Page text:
Currently, there are several therapeutic approaches available for wound injury management. However, a better understanding of the underlying mechanisms of how biomaterials affect cell behavior is needed to develop potential repair strategies. Bacterial cellulose (BC) is a bacteria-produced biopolymer with several advantageous qualities for skin tissue engineering. The aim here was to investigate BC-based scaffold on epithelial regeneration and wound healing by examining its effects on the expression of scavenger receptor-A (SR-A) and underlying macrophage behavior. Full-thickness skin wounds were generated on Sprague-Dawley rats and the healing of these wounds, with and without BC scaffolds, was examined over 14 days using Masson's trichome staining. BC scaffolds displayed excellent in vitro biocompatibility, maintained the stemness function of cells and promoted keratinocyte differentiation of cells, which are vital in maintaining and restoring the injured epidermis. BC scaffolds also exhibited positive in vivo effects on the wound microenvironment, including improved skin extracellular matrix deposition and controlled excessive inflammation by reduction of SR-A expression. Furthermore, BC scaffold significantly enhanced epithelialization by stimulating the balance of M1/M2 macrophage re-programming for beneficial tissue repair relative to that of collagen material. These findings suggest that BC-based materials are promising products for skin injury repair.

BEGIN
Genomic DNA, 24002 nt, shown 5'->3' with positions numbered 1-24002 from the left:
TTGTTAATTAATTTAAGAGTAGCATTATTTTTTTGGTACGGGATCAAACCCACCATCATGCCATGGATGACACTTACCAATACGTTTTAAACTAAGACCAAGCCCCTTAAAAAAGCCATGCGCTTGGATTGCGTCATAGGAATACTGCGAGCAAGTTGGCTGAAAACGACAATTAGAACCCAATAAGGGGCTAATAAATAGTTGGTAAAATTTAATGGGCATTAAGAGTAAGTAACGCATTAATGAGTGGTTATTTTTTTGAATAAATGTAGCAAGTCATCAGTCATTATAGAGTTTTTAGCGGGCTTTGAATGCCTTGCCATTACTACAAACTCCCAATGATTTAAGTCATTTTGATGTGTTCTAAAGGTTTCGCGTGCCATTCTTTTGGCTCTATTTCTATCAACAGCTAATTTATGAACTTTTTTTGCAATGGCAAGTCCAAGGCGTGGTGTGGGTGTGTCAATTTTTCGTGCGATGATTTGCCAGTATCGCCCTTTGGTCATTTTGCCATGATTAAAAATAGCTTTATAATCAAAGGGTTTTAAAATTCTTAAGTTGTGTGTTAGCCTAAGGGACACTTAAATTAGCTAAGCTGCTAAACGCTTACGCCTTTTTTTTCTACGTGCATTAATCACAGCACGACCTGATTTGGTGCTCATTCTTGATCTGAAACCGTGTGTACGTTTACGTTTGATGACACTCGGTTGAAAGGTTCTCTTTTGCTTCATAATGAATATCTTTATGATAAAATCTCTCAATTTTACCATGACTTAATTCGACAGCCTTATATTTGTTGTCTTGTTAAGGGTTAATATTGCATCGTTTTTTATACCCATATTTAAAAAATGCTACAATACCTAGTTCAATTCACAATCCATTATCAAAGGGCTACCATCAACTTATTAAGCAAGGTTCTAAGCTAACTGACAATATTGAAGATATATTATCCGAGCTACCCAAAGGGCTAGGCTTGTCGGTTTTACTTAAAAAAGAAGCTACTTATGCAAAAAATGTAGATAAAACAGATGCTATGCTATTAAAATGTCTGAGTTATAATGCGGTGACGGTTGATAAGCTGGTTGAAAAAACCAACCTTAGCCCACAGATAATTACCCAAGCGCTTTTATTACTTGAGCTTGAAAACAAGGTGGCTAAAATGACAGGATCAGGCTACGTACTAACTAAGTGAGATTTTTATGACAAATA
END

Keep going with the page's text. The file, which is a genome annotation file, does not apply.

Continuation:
Keywords: bacterial cellulose; epithelialization; scaffold; tissue regeneration; wound healing.